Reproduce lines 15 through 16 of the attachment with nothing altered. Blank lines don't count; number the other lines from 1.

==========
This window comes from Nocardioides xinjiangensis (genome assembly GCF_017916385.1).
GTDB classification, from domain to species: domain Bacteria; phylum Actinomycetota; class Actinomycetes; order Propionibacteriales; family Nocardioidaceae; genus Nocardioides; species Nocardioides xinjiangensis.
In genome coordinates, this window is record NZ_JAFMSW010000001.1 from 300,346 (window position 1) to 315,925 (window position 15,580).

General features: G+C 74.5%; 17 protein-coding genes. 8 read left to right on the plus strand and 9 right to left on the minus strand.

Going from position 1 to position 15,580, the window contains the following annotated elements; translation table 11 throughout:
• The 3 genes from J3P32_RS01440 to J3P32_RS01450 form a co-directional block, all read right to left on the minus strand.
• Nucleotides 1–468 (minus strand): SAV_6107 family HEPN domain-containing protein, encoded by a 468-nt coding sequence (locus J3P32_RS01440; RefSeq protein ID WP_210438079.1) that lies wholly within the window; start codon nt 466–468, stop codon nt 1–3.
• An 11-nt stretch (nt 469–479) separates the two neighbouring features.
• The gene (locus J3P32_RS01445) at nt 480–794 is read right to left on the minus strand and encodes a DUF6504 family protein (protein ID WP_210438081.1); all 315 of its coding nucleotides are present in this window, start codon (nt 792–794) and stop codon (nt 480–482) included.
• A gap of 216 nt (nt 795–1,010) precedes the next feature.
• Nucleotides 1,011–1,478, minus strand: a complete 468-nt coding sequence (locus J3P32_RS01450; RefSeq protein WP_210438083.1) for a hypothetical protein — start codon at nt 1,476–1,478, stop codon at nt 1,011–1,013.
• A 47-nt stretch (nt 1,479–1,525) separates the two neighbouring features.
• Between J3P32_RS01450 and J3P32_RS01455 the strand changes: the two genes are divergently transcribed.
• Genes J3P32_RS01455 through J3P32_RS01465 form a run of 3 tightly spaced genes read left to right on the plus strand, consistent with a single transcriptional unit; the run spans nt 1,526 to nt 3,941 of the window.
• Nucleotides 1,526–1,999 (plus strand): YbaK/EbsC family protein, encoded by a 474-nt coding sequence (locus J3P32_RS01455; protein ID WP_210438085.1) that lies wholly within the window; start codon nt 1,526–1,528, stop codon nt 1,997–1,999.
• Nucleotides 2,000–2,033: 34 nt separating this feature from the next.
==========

• Nucleotides 1,526–1,999 (plus strand): YbaK/EbsC family protein, encoded by a 474-nt coding sequence (locus J3P32_RS01455; protein ID WP_210438085.1) that lies wholly within the window; start codon nt 1,526–1,528, stop codon nt 1,997–1,999.
• Nucleotides 2,000–2,033: 34 nt separating this feature from the next.